Today is World AIDS Day.

A day that recognizes the 33 million people worldwide who are infected with HIV – and the 25 million more who have already lost their lives. It recognizes the countless health workers and concerned individuals who are tirelessly working to stop this devastating pandemic. It reminds us all how important it is to continue working toward real solutions that impact health outcomes around the world.

When I first started working at a non-profit that fights infectious disease over a year and half ago, I didn’t know much about HIV. Today, I still might not know everything about the medical side of the virus, but I’ve seen firsthand the devastation it causes – and the hope that exists that HIV/AIDS can be defeated.

On my trips to Uganda, it’s easy to see the despair, the poverty, the pain. But to see only that, one misses a huge part of the people of that country. They have hope – hope for a life free of infectious disease, where each person has a greater opportunity to thrive in life. And doctors, nurses, and patients alike are dedicating themselves to this effort.

There are interventions and programs in place that are making a difference to millions of people who, thanks to these efforts, are living longer and more productive lives. And many countries have reduced their infection rate by at least 25 percent. Progress is being made.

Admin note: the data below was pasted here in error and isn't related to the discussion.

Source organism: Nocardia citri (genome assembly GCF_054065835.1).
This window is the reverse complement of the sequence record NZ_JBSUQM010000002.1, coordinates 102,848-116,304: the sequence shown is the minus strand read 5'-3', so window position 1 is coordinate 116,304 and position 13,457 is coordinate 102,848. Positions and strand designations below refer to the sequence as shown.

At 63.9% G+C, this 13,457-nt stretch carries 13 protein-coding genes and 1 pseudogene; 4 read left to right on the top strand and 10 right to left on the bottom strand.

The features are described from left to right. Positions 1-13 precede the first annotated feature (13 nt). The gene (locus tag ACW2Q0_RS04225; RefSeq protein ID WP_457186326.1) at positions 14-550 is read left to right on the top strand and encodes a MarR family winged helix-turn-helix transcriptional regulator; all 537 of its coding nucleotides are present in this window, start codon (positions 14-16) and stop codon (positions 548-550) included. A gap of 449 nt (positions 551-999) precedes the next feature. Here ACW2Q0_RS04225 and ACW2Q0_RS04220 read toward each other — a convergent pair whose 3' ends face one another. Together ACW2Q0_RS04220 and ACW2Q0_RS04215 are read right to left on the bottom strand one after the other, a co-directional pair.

Despite these promising developments and dedication to defeat HIV, much is still needed. There are so many ways that you can get involved. And what better day to do that than World AIDS Day?

  • Awareness is key – tell your friends about the work being done and the work that still needs to be done.
  • Advocacy goes a long way – the US has been a central player in the progress made so far, thanks in large part to Bush’s PEPFAR program and the continued work under the Obama administration. Tell your government leaders to continue supporting these programs.
  • Support prevention efforts or programs that are improving care. Find a non-profit to donate to.


Photo: A group of patients from the Infectious Diseases Institute in Kampala, Uganda perform songs and skits for thousands of other Ugandans, spreading messages of prevention, healthy living, and hope.

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